There is a huge difference in size for tigers between males and females, with the former being larger in size and weight. 

Believe it or not, male tigers are larger than male lions. Lions have an average length of 72–81 in. (184-208 cm). 

While male tigers have an average size of 98-153 in. (249-389 cm), much larger than a male lion. 

The size of tigresses 78- 108 in. 198-274 cm) is larger than that of a lioness 62-72 inches (157-183 cm). 

In both species, the males are bigger than females, but the inter-gender difference is much larger in the tigers than in lions. 

There is an exception among tigers; the Sumatran tiger. They are smaller than lions. 

#6 Size of the Heart and Brain

Head of a lion and a tiger roaring ready to fight.

The brain of the tiger is 25% larger than that of a lion. Lions have the second-largest brain among all big cats. A lion’s heart is 0.45% of its total body weight, which is much smaller. 

A Tiger’s heart is smaller than that of a lion. Therefore, both species are not efficient in long-distance pursuits of their prey. A tiger will pursue its prey no more than 109-164 yds. (100-150 m.).   

4 Physiological Differences

Physiology addresses how the body of an animal function in areas ranging from movement to reproduction.

#1 Speed

Siberian Tigers running in the snow and catch their prey.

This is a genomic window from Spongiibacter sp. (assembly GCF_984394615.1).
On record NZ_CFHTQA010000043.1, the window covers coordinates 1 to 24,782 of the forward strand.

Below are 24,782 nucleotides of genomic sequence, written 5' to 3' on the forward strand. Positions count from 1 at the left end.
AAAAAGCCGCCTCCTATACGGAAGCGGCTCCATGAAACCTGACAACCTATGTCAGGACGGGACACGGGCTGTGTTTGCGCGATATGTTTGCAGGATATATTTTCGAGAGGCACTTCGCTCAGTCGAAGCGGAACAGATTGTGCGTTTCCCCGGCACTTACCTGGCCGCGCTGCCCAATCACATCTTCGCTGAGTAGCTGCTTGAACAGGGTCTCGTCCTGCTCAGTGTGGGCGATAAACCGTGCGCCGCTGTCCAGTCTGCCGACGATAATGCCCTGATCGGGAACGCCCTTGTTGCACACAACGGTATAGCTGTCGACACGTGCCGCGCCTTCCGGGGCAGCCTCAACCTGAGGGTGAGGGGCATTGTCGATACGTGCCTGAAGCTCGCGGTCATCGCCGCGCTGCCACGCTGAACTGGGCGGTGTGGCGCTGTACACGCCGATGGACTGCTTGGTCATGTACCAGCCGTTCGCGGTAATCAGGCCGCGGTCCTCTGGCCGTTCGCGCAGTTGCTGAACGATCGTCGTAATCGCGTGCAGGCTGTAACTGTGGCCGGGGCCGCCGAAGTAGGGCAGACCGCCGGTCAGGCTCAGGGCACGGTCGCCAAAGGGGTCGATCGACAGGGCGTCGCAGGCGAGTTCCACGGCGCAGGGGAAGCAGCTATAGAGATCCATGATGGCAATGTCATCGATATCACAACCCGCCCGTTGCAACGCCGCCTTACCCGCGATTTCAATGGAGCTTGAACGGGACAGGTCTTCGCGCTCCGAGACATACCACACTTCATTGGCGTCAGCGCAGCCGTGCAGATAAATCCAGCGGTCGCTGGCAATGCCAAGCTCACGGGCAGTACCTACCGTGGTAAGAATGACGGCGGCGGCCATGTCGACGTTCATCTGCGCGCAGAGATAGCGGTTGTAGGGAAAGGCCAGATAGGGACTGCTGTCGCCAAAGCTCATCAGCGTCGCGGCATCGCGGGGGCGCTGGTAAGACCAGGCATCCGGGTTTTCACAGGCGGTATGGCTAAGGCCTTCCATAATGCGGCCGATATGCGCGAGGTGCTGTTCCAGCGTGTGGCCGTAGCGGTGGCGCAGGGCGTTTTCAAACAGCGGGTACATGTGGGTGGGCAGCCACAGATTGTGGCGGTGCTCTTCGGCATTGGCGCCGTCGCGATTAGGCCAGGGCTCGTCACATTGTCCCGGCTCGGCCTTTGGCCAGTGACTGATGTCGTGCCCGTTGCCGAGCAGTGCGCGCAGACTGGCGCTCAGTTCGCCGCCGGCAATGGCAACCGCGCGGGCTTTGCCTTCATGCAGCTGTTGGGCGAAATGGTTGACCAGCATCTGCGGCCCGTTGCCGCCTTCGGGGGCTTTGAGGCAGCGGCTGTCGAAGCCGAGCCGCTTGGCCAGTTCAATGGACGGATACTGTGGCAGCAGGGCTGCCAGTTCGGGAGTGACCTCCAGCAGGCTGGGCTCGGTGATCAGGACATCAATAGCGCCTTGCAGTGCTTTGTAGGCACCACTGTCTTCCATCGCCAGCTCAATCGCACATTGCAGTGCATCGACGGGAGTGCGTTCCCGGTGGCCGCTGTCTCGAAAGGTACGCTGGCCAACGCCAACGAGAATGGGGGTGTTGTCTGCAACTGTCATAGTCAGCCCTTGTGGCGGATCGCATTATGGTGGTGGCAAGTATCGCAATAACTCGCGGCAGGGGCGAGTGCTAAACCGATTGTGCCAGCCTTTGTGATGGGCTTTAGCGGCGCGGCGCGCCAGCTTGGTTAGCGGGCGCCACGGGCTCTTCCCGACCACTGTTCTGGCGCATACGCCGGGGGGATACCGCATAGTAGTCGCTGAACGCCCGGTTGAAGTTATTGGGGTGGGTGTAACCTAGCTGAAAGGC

The lion’s speed is more than that of the tiger. Tigers are heavier, stocky, and have smaller hearts. The maximum speed of a tiger is (30-40 mph) 49-65 km/hour in short bursts, which is much less than (50 mph) 80 km/hour of a lion.  

#2 Meat Requirement

Lion eating prey's leg in African wild.

Both lions and tigers are hypercarnivores, meaning their diet consists exclusively of meat. But they differ in their daily requirements of meat. For example, a tiger eats more than a lion daily. 

The average meat requirement of male and female lions per day is 15 and 10 pounds (7 and 4.5 kg). 

On the other hand, the average daily requirement of the Siberian tiger is 20-22 pounds (9-10 kg.). Both the species can eat up to 110 pounds (50 kg.) of meat in a single meal. However, Sumatran tigers eat less than lions.